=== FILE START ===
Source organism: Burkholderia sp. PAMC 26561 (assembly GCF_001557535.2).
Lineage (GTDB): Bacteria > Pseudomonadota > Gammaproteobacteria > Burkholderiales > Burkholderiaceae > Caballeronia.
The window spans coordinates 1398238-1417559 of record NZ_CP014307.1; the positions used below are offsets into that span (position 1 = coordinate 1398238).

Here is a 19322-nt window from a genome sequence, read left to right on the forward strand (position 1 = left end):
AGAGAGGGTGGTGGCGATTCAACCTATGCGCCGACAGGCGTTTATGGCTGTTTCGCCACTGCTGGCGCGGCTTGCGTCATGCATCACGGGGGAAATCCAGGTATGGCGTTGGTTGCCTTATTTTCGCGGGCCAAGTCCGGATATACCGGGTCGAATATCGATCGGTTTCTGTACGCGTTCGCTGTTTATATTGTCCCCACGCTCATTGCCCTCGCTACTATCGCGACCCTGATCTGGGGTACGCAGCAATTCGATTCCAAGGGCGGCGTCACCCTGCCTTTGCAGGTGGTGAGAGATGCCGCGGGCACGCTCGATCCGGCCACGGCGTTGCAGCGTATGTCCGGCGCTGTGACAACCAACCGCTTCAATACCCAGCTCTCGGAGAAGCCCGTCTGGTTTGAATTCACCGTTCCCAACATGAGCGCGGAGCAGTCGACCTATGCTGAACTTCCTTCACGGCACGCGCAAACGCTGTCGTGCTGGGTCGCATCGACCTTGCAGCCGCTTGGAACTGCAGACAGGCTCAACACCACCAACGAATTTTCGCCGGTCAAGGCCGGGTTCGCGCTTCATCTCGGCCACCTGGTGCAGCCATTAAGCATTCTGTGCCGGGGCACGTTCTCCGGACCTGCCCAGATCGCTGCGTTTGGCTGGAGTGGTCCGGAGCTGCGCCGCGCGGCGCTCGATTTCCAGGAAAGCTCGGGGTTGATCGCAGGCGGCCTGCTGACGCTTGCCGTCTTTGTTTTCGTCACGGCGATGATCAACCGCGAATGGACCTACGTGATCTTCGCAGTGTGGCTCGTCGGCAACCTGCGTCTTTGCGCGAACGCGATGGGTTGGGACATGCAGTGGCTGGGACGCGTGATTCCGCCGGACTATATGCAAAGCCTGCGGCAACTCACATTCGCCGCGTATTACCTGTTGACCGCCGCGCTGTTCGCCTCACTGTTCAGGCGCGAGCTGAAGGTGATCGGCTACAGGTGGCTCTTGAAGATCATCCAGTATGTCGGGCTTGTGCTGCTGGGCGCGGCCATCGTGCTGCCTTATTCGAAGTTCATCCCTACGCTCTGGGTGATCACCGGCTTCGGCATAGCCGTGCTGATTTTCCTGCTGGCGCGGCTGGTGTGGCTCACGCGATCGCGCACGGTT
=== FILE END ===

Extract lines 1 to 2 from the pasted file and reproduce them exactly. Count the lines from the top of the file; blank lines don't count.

Source organism: Burkholderia sp. PAMC 26561 (assembly GCF_001557535.2).
Lineage (GTDB): Bacteria > Pseudomonadota > Gammaproteobacteria > Burkholderiales > Burkholderiaceae > Caballeronia.